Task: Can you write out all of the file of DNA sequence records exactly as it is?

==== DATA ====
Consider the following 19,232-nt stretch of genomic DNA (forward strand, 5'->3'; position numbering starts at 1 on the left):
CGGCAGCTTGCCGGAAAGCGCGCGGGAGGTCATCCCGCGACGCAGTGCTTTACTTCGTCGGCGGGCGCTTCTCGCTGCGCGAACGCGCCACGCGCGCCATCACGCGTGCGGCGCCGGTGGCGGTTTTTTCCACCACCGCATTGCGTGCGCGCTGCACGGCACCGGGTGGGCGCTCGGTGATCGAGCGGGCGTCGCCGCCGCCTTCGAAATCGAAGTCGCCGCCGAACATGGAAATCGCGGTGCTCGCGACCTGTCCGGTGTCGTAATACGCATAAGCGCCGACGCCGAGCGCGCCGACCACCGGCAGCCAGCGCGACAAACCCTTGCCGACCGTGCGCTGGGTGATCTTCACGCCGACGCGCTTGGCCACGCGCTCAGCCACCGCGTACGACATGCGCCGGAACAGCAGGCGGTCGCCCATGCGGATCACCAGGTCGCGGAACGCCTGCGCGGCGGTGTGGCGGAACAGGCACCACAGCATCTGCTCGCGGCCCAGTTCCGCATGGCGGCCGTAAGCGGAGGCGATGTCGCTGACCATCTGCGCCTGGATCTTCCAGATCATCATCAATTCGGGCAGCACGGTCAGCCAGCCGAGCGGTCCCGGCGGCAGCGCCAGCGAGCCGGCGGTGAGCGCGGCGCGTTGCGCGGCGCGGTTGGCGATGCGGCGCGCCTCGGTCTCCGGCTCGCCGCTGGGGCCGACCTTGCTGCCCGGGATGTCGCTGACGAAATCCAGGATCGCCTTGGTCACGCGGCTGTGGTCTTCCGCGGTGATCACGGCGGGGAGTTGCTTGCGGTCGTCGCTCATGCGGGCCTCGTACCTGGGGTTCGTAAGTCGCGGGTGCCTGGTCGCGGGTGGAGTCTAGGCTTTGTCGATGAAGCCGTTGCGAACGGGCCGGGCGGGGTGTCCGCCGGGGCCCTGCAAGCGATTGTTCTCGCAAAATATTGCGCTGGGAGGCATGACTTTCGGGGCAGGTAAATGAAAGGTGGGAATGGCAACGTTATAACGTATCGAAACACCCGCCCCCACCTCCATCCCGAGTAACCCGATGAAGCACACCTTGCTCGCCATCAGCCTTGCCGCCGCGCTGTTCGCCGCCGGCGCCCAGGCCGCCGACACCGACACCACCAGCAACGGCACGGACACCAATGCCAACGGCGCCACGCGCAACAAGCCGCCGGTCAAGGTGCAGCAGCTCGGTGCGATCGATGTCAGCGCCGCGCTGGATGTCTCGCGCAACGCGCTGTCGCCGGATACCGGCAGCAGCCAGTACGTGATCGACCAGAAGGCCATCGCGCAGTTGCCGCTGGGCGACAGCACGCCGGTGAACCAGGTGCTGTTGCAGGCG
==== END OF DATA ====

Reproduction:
Consider the following 19,232-nt stretch of genomic DNA (forward strand, 5'->3'; position numbering starts at 1 on the left):
CGGCAGCTTGCCGGAAAGCGCGCGGGAGGTCATCCCGCGACGCAGTGCTTTACTTCGTCGGCGGGCGCTTCTCGCTGCGCGAACGCGCCACGCGCGCCATCACGCGTGCGGCGCCGGTGGCGGTTTTTTCCACCACCGCATTGCGTGCGCGCTGCACGGCACCGGGTGGGCGCTCGGTGATCGAGCGGGCGTCGCCGCCGCCTTCGAAATCGAAGTCGCCGCCGAACATGGAAATCGCGGTGCTCGCGACCTGTCCGGTGTCGTAATACGCATAAGCGCCGACGCCGAGCGCGCCGACCACCGGCAGCCAGCGCGACAAACCCTTGCCGACCGTGCGCTGGGTGATCTTCACGCCGACGCGCTTGGCCACGCGCTCAGCCACCGCGTACGACATGCGCCGGAACAGCAGGCGGTCGCCCATGCGGATCACCAGGTCGCGGAACGCCTGCGCGGCGGTGTGGCGGAACAGGCACCACAGCATCTGCTCGCGGCCCAGTTCCGCATGGCGGCCGTAAGCGGAGGCGATGTCGCTGACCATCTGCGCCTGGATCTTCCAGATCATCATCAATTCGGGCAGCACGGTCAGCCAGCCGAGCGGTCCCGGCGGCAGCGCCAGCGAGCCGGCGGTGAGCGCGGCGCGTTGCGCGGCGCGGTTGGCGATGCGGCGCGCCTCGGTCTCCGGCTCGCCGCTGGGGCCGACCTTGCTGCCCGGGATGTCGCTGACGAAATCCAGGATCGCCTTGGTCACGCGGCTGTGGTCTTCCGCGGTGATCACGGCGGGGAGTTGCTTGCGGTCGTCGCTCATGCGGGCCTCGTACCTGGGGTTCGTAAGTCGCGGGTGCCTGGTCGCGGGTGGAGTCTAGGCTTTGTCGATGAAGCCGTTGCGAACGGGCCGGGCGGGGTGTCCGCCGGGGCCCTGCAAGCGATTGTTCTCGCAAAATATTGCGCTGGGAGGCATGACTTTCGGGGCAGGTAAATGAAAGGTGGGAATGGCAACGTTATAACGTATCGAAACACCCGCCCCCACCTCCATCCCGAGTAACCCGATGAAGCACACCTTGCTCGCCATCAGCCTTGCCGCCGCGCTGTTCGCCGCCGGCGCCCAGGCCGCCGACACCGACACCACCAGCAACGGCACGGACACCAATGCCAACGGCGCCACGCGCAACAAGCCGCCGGTCAAGGTGCAGCAGCTCGGTGCGATCGATGTCAGCGCCGCGCTGGATGTCTCGCGCAACGCGCTGTCGCCGGATACCGGCAGCAGCCAGTACGTGATCGACCAGAAGGCCATCGCGCAGTTGCCGCTGGGCGACAGCACGCCGGTGAACCAGGTGCTGTTGCAGGCG